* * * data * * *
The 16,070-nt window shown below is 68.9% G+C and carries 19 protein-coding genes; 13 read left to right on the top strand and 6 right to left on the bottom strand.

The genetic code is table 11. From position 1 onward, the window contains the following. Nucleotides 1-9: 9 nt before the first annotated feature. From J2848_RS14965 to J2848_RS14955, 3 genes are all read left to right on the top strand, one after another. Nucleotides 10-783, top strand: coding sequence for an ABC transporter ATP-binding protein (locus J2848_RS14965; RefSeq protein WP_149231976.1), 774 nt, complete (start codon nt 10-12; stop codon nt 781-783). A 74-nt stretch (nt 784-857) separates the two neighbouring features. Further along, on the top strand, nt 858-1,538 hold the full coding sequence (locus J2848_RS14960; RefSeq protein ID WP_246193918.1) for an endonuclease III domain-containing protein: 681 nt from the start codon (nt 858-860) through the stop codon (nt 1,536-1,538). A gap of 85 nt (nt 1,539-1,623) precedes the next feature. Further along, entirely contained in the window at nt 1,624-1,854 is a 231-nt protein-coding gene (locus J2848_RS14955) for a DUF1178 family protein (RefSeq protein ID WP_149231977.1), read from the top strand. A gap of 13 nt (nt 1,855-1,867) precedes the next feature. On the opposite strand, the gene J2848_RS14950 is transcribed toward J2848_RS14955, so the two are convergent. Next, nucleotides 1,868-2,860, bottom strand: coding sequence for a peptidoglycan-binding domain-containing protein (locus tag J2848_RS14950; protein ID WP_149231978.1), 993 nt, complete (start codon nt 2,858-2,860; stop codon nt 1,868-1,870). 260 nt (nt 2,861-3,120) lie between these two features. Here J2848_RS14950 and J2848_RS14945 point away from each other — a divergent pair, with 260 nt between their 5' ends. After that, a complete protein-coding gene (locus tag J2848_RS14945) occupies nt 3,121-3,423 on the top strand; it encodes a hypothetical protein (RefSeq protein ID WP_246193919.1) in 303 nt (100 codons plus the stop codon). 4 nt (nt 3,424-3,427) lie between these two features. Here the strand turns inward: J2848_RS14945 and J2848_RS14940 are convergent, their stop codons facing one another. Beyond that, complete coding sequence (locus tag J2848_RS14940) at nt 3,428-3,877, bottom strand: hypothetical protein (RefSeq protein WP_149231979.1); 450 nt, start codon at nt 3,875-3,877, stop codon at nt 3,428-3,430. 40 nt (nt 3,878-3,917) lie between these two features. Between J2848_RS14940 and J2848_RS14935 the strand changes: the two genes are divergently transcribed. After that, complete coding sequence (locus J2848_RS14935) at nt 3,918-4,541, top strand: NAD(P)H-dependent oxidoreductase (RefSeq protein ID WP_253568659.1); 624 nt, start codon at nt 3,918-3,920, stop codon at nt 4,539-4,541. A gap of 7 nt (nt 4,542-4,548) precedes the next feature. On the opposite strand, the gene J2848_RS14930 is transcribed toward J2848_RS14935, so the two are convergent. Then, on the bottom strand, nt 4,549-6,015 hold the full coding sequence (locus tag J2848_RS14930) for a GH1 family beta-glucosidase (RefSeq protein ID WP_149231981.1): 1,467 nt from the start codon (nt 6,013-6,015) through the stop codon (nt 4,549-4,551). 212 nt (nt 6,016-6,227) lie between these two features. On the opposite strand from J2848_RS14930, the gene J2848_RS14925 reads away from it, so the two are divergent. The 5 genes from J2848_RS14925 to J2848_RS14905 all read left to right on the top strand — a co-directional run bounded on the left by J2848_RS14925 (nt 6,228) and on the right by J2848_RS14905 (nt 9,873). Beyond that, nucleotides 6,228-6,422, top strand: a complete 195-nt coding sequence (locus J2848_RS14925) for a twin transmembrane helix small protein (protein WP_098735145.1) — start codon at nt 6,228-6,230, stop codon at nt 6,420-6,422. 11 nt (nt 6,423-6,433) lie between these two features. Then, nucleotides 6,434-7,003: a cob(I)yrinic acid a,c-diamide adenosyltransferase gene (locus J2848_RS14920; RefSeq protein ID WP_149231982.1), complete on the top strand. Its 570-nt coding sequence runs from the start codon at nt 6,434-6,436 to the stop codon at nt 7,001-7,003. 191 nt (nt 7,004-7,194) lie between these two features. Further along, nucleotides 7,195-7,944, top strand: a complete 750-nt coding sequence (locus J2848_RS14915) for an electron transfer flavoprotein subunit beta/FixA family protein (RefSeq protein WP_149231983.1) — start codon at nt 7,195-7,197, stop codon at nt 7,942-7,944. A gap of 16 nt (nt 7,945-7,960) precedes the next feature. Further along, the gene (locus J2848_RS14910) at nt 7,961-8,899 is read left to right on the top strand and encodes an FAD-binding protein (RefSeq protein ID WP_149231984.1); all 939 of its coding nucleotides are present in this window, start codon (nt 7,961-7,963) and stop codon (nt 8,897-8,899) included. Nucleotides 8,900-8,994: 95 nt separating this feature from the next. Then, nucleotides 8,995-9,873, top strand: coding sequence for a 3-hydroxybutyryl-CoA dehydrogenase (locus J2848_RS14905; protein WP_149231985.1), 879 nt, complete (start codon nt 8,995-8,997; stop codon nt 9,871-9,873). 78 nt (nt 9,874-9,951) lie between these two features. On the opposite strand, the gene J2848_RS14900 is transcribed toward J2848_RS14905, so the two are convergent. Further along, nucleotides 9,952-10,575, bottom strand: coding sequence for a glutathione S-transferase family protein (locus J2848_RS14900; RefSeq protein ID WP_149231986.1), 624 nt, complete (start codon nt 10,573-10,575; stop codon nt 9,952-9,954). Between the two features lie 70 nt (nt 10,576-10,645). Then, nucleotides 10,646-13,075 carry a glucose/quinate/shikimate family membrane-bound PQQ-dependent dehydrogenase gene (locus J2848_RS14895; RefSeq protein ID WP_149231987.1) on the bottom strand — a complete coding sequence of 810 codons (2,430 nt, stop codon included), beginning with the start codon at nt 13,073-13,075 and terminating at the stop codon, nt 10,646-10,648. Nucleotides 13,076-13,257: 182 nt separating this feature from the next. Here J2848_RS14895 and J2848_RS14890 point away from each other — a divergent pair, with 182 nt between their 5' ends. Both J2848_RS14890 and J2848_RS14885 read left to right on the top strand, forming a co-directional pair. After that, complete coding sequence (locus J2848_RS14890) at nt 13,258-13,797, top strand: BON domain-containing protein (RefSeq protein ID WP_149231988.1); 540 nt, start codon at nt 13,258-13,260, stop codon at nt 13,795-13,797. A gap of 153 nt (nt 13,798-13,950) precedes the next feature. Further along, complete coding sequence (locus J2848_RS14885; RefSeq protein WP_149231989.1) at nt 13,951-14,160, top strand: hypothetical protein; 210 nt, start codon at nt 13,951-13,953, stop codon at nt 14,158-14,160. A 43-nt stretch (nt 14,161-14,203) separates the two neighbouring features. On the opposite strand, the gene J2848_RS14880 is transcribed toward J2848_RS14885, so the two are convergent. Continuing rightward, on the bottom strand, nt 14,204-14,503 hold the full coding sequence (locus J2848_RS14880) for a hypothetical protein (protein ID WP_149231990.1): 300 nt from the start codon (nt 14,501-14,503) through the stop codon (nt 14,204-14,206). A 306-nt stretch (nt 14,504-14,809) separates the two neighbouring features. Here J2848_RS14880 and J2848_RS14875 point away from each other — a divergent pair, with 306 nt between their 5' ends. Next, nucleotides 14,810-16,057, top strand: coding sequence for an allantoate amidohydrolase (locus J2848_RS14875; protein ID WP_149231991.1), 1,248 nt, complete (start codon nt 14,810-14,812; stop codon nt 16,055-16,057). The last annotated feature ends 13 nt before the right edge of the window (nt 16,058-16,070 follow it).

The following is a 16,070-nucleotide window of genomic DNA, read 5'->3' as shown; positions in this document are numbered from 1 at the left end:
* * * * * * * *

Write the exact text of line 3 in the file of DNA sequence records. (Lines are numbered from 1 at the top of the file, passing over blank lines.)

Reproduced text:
The following is a 16,070-nucleotide window of genomic DNA, read 5'->3' as shown; positions in this document are numbered from 1 at the left end: